In the end, it’s not what you say but rather what you don’t say that can help us. We know we’re heavy. We curse every time we have to wrestle with the seat belt. We know the relief that only sweatpants and Lycra can bring. In 2015, some of us will want to lose weight, while some of us will be content with the way we are. Me, I’m gunning to be 100 pounds lighter by Christmas. I’ve done it before, and I’ll do it again. I’d love your help, encouragement, and support. But if you come around saying, “It’s just a matter of portion control,” I swear I’ll sit on you.

[UPDATE: If you’re interested in joining The Fatty Daddy Challenge on Facebook–a support page for whatever way you want to lose weight–you can request an invitation here.–David]

David Leite's signature

Comments

  1. You are a handsome man David, and when you lose weight you will still be a handsome man, not more handsome, only a smaller good looking man.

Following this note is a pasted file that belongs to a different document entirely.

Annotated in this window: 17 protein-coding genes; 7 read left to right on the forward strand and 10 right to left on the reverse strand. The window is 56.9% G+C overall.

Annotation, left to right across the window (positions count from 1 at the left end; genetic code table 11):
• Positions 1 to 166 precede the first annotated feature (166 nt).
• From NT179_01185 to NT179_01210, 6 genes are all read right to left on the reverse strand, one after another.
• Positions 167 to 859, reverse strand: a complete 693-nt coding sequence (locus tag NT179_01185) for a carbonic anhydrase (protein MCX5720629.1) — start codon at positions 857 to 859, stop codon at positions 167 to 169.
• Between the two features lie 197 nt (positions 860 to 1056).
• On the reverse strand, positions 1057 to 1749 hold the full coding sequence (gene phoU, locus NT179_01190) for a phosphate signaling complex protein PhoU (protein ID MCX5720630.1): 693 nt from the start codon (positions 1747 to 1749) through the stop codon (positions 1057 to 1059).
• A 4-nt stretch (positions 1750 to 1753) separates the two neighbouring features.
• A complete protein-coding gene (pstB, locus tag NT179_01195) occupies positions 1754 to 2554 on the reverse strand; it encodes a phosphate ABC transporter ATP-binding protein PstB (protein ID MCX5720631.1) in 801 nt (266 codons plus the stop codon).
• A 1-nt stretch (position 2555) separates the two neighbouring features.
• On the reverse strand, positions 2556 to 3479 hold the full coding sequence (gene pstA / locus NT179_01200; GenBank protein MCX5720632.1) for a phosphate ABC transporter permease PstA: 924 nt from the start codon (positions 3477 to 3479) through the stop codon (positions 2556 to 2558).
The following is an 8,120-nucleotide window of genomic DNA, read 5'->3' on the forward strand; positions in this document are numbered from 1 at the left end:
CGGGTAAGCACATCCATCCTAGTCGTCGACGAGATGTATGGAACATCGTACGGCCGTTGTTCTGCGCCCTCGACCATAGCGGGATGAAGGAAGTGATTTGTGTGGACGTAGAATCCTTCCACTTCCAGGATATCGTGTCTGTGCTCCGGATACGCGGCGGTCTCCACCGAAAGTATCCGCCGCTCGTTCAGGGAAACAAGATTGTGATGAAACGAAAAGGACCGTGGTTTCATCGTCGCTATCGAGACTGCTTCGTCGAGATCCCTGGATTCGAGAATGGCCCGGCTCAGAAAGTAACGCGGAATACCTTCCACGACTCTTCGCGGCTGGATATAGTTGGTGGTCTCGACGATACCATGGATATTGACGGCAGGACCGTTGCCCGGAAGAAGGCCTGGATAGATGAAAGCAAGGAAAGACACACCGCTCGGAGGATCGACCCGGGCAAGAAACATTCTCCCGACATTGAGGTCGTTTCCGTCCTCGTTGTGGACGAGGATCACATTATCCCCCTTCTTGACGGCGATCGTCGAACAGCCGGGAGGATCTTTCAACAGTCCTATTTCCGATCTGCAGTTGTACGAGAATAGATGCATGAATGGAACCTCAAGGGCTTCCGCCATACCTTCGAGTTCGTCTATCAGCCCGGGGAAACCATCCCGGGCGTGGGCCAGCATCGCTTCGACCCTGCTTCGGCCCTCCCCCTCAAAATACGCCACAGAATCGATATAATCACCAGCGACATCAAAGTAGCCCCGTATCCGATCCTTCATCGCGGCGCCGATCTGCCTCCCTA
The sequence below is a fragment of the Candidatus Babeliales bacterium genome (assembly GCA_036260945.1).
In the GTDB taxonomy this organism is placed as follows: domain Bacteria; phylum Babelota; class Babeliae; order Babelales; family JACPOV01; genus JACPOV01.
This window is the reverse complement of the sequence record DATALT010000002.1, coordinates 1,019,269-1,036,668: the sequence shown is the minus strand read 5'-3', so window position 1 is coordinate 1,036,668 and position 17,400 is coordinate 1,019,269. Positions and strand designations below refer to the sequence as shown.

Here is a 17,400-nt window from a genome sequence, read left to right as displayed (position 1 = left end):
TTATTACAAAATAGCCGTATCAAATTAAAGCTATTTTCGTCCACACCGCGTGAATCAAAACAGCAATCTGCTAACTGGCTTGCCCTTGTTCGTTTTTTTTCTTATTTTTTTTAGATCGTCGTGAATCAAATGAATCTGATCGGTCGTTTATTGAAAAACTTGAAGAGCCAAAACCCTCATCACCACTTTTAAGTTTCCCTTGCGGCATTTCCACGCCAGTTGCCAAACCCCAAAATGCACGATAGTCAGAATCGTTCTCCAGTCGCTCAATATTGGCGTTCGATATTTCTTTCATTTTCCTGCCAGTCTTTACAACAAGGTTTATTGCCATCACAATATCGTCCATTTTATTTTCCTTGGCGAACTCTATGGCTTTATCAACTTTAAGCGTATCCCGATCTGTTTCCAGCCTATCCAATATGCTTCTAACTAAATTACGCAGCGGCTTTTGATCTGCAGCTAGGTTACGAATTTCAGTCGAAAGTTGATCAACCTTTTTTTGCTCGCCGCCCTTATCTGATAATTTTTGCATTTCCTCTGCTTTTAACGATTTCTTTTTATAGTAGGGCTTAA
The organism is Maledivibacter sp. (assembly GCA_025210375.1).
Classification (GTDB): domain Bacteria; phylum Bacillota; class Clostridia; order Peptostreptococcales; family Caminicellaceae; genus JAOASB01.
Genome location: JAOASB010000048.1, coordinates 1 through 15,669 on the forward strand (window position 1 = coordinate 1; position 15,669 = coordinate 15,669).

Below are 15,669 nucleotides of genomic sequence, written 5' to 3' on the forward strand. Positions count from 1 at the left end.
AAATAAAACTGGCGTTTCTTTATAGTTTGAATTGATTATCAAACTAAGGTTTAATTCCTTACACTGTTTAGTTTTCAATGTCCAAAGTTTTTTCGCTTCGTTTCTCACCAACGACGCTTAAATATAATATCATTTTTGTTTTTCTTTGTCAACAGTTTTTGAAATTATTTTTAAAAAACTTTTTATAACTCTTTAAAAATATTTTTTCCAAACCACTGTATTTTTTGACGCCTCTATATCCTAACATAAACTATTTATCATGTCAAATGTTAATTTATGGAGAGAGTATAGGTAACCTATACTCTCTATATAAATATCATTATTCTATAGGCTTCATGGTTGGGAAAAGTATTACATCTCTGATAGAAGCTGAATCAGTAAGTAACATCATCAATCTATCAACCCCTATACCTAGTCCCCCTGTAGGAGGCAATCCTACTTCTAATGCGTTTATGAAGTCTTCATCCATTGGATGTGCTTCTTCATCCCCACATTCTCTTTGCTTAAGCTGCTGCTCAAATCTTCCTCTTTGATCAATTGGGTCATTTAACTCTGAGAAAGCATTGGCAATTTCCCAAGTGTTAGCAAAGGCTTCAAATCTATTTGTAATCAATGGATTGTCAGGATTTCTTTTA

2. 2015 will be a great year David. You have two amazing projects ahead of you and somehow I believe you will be helping others in the midst of it.

    Quinoa, and other ingredients some people may make fun of, are delicious as long as well cooked and cannot imagine you not doing your magic.

    You know you can do it. As you yourself said, you’ve done it before. We are all here to support you and care very much for great results. Please keep on sharing via social media what you are cooking and eating as you will influence others as well.